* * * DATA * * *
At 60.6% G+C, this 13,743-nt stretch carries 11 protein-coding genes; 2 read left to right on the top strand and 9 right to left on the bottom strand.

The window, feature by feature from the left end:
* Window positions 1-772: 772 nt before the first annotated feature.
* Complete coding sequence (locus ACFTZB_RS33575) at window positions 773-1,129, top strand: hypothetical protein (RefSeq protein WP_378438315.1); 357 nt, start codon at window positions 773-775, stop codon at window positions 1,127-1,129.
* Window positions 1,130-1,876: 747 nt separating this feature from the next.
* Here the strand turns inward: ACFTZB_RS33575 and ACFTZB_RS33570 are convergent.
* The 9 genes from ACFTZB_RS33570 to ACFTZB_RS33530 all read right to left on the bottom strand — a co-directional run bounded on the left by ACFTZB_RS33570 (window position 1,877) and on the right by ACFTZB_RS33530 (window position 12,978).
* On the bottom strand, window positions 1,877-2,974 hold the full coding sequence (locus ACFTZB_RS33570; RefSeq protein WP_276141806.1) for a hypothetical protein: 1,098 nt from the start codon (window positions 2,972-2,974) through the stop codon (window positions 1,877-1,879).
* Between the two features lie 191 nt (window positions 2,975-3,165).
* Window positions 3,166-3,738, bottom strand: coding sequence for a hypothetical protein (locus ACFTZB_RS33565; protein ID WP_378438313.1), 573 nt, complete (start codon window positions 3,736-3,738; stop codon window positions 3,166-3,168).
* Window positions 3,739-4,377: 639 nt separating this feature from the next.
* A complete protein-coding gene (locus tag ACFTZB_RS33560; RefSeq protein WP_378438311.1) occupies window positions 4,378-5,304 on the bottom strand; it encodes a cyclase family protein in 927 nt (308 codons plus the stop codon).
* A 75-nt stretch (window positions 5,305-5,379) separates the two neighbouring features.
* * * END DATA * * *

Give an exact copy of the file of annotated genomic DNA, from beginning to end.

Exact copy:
At 60.6% G+C, this 13,743-nt stretch carries 11 protein-coding genes; 2 read left to right on the top strand and 9 right to left on the bottom strand.

The window, feature by feature from the left end:
* Window positions 1-772: 772 nt before the first annotated feature.
* Complete coding sequence (locus ACFTZB_RS33575) at window positions 773-1,129, top strand: hypothetical protein (RefSeq protein WP_378438315.1); 357 nt, start codon at window positions 773-775, stop codon at window positions 1,127-1,129.
* Window positions 1,130-1,876: 747 nt separating this feature from the next.
* Here the strand turns inward: ACFTZB_RS33575 and ACFTZB_RS33570 are convergent.
* The 9 genes from ACFTZB_RS33570 to ACFTZB_RS33530 all read right to left on the bottom strand — a co-directional run bounded on the left by ACFTZB_RS33570 (window position 1,877) and on the right by ACFTZB_RS33530 (window position 12,978).
* On the bottom strand, window positions 1,877-2,974 hold the full coding sequence (locus ACFTZB_RS33570; RefSeq protein WP_276141806.1) for a hypothetical protein: 1,098 nt from the start codon (window positions 2,972-2,974) through the stop codon (window positions 1,877-1,879).
* Between the two features lie 191 nt (window positions 2,975-3,165).
* Window positions 3,166-3,738, bottom strand: coding sequence for a hypothetical protein (locus ACFTZB_RS33565; protein ID WP_378438313.1), 573 nt, complete (start codon window positions 3,736-3,738; stop codon window positions 3,166-3,168).
* Window positions 3,739-4,377: 639 nt separating this feature from the next.
* A complete protein-coding gene (locus tag ACFTZB_RS33560; RefSeq protein WP_378438311.1) occupies window positions 4,378-5,304 on the bottom strand; it encodes a cyclase family protein in 927 nt (308 codons plus the stop codon).
* A 75-nt stretch (window positions 5,305-5,379) separates the two neighbouring features.